One of the stories he told was of applying for a loan at a particular bank, and the young lady helping him with the paperwork became incredibly frustrated because she could not wrap her head around exactly what it is that a brewery does (!), and ended up having to go look for someone who could tell her which box to tick on the application form. After half an hour alone in her office, Brian gathered up all the paperwork and left, not hearing from her again until he had returned home. On the other hand, he had high praise for both the City of St. Albert and Agriculture Alberta, which were both only too willing to help a local business to stir things up in not only agriculture, but also hospitality and tourism.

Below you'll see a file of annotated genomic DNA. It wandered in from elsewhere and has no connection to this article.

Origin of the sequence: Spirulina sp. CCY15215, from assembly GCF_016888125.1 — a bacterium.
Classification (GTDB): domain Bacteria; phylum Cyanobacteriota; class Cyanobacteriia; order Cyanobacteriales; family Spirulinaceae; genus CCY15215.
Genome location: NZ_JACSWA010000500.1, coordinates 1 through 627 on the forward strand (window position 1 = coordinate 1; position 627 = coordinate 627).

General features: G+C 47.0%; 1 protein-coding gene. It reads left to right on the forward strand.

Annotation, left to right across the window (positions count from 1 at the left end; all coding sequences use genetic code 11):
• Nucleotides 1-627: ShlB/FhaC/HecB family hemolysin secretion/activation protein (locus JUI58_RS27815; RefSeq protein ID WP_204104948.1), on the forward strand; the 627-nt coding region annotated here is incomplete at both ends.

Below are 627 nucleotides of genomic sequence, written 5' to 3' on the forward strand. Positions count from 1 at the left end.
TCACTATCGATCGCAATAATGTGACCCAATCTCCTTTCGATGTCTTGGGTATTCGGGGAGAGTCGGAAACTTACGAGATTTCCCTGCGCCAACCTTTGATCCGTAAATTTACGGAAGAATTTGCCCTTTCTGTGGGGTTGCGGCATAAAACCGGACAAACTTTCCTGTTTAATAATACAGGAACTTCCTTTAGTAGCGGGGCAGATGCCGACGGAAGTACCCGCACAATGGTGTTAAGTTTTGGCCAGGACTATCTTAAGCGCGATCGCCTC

There are more new beers on the way, including two wheat ales (maraschino cherry and orange) and one called 'Freeballin'' which is named thusly for no better reason that to give Brian an excuse to wear a kilt. It also sounds like the nearly mythical Black Hog Down Imperial Russian Stout should be making an appearance by Christmas, and eventually half of their line will be seasonal specials like it backing up their stalwarts like Hop Slayer.


There are big plans for the brewery itself, too; they have reached a point where a warehouse is needed to keep their stock prior to shipping, which will give the pace needed for the brewing area to undergo a total refit and polishing up so that special events with up to 200 people can be held there. They also plan on adding a 6000 square foot deck to the brew pub, which will increase their seating capacity tremendously in the summer months.


Brian's exuberance and earnest nature are infectious, and make him an easy person to listen to, even for members of the group not particularly interested in the finer points of how beer is made. His strong desire to do things the right way for the right reasons make supporting his local agri-business an easy choice.